Background: Child abuse is highly prevalent and associated with increased risk for a range of health problems, including cancer, cardiovascular disease, diabetes, psychiatric disorders, and other health problems. Little is currently known about the mechanism by which early adversity confers risk for health problems later in life. Purpose: To determine if there are epigenetic differences associated with child maltreatment that may help explain association between adverse childhood experiences and later health problems. Methods: As part of a study examining genetic and environmental factors associated with depression, saliva DNA specimens were collected on 96 maltreated children removed from their parents due to abuse or neglect and 96 demographically matched control children between 2003 and 2010. In 2011, the Illumina 450K BeadChip was used on stored DNA specimens and analyzed to examine whole-genome methylation differences between maltreated and control children. Results: After controlling for multiple comparisons, maltreated and control children had significantly different methylation values at 2868 CpG sites (p<5.0 × 10-7, all sites; average methylation difference per site=17%; range=1%-62%). The gene set contained numerous markers of diseases and biological processes related to the health problems associated with early childhood adversity. Conclusions: Although replication is required, this study suggests that epigenetic mechanisms may be associated with risk for health problems later in life in maltreated children. This study lays the groundwork for future studies examining health and methylation measures to further characterize the role of epigenetic mechanisms in conferring risk for medical problems in individuals with histories of early adversity. © 2013 American Journal of Preventive Medicine. Source

Fein D.,University of Connecticut | Barton M.,University of Connecticut | Eigsti I.-M.,University of Connecticut | Kelley E.,Queens University | And 8 more authors.
Journal of Child Psychology and Psychiatry and Allied Disciplines | Year: 2013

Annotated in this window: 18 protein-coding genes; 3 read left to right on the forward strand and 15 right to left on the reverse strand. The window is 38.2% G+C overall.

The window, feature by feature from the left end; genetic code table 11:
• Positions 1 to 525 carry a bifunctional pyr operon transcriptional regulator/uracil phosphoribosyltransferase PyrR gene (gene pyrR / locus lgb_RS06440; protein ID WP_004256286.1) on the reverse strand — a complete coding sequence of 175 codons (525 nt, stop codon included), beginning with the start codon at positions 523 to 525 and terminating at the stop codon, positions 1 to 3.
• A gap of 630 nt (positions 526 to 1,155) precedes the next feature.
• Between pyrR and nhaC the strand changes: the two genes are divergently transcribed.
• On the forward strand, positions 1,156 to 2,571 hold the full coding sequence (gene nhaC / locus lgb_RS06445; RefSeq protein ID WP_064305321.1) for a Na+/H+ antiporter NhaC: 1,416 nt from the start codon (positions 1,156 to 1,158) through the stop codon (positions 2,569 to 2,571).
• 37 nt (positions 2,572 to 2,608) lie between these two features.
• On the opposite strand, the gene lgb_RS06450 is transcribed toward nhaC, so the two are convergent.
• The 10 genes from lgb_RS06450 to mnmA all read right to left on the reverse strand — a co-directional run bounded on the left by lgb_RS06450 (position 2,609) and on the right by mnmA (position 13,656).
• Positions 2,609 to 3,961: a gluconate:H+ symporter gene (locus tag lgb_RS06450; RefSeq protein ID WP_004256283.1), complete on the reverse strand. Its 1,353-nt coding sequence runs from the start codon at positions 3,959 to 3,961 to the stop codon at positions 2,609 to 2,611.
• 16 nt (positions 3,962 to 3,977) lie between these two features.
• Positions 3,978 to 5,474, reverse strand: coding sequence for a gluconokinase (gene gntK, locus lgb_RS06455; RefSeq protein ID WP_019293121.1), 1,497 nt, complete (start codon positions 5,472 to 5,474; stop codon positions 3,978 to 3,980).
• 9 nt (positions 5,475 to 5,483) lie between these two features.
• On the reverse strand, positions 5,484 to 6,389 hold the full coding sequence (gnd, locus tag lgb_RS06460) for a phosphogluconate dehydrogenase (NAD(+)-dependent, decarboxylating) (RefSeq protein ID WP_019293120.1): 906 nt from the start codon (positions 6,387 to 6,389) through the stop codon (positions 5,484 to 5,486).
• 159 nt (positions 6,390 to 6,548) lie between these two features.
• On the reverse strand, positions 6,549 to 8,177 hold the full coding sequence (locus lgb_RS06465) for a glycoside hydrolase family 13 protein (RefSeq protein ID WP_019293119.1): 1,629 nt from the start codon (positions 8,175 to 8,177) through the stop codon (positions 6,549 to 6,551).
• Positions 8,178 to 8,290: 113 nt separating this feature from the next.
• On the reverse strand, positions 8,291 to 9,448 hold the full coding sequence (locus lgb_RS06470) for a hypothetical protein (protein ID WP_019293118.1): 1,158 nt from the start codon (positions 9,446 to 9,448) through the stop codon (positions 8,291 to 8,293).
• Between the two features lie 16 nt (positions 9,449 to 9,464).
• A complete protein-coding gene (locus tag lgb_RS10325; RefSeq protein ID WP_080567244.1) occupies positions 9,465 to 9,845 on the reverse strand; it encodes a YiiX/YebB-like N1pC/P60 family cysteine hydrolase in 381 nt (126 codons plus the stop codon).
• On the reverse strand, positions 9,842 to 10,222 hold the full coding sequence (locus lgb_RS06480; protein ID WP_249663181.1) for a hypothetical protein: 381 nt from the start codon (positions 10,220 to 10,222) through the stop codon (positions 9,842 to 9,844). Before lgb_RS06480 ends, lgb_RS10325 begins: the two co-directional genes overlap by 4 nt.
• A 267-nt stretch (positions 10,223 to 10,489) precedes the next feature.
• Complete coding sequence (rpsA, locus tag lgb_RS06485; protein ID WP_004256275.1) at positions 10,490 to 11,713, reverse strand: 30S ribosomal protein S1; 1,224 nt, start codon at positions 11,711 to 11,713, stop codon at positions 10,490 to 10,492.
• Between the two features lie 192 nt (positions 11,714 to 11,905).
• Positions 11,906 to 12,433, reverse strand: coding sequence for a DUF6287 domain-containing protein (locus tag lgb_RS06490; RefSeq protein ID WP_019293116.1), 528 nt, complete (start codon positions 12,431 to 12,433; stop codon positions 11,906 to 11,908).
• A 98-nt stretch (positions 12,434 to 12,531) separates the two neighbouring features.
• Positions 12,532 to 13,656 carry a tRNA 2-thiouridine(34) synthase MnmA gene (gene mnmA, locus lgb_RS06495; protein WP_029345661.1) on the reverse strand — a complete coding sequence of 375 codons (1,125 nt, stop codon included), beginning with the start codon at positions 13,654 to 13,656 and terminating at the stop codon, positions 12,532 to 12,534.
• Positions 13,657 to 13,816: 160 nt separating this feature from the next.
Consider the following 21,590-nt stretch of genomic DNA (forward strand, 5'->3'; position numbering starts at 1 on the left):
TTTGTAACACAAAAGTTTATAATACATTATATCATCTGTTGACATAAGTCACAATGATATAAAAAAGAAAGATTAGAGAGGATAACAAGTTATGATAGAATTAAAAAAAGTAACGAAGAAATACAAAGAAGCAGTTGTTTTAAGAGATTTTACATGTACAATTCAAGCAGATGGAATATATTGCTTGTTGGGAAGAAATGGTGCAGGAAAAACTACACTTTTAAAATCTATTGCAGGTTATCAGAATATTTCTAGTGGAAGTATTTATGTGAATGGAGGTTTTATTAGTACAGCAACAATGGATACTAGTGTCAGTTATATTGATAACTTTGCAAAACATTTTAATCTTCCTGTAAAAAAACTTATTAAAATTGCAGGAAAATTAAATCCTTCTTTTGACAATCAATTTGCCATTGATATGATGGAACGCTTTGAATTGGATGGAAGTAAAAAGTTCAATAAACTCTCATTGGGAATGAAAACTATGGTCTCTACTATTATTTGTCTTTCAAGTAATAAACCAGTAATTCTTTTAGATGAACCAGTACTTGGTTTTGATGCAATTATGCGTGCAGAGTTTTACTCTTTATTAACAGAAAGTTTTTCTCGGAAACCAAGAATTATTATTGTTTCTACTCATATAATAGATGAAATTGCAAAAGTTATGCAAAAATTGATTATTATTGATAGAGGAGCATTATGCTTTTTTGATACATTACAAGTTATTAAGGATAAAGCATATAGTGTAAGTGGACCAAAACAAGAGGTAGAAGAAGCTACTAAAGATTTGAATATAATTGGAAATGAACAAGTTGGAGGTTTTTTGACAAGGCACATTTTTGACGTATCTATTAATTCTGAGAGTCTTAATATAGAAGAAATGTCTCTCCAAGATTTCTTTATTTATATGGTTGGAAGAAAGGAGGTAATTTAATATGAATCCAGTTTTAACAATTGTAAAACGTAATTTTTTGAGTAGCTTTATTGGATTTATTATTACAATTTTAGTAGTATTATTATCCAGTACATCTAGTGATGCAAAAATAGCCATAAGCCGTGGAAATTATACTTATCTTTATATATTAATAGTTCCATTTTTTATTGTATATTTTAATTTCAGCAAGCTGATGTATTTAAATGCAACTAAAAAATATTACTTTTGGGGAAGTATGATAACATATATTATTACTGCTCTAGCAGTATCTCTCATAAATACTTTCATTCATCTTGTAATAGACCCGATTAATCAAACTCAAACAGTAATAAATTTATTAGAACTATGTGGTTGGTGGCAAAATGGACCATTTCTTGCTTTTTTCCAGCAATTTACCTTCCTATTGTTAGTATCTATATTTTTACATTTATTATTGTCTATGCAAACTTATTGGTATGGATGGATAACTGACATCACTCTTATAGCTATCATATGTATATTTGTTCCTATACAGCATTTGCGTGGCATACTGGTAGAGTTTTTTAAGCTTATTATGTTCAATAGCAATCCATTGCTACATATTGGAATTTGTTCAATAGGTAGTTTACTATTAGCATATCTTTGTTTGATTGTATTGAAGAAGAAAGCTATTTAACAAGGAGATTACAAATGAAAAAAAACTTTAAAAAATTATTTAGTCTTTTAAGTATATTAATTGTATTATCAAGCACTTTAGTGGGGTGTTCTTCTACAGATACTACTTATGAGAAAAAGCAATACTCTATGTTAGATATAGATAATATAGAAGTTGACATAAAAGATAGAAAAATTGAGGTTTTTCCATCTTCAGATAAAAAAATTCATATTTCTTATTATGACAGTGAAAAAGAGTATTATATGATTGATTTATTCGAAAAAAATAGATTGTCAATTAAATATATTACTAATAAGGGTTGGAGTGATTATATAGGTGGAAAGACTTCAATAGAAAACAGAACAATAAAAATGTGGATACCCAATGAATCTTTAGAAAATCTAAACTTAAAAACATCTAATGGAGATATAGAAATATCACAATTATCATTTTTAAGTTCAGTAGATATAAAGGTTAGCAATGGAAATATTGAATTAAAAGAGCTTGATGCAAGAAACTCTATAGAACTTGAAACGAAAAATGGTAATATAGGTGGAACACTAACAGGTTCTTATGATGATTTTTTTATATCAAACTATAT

Background: Although autism spectrum disorders (ASDs) are generally considered lifelong disabilities, literature suggests that a minority of individuals with an ASD will lose the diagnosis. However, the existence of this phenomenon, as well as its frequency and interpretation, is still controversial: were they misdiagnosed initially, is this a rare event, did they lose the full diagnosis, but still suffer significant social and communication impairments or did they lose all symptoms of ASD and function socially within the normal range? Methods: The present study documents a group of these optimal outcome individuals (OO group, n = 34) by comparing their functioning on standardized measures to age, sex, and nonverbal IQ matched individuals with high-functioning autism (HFA group, n = 44) or typical development (TD group, n = 34). For this study, 'optimal outcome' requires losing all symptoms of ASD in addition to the diagnosis, and functioning within the nonautistic range of social interaction and communication. Domains explored include language, face recognition, socialization, communication, and autism symptoms. Results: Optimal outcome and TD groups' mean scores did not differ on socialization, communication, face recognition, or most language subscales, although three OO individuals showed below-average scores on face recognition. Early in their development, the OO group displayed milder symptoms than the HFA group in the social domain, but had equally severe difficulties with communication and repetitive behaviors. Conclusions: Although possible deficits in more subtle aspects of social interaction or cognition are not ruled out, the results substantiate the possibility of OO from autism spectrum disorders and demonstrate an overall level of functioning within normal limits for this group. © 2013 Association for Child and Adolescent Mental Health. Source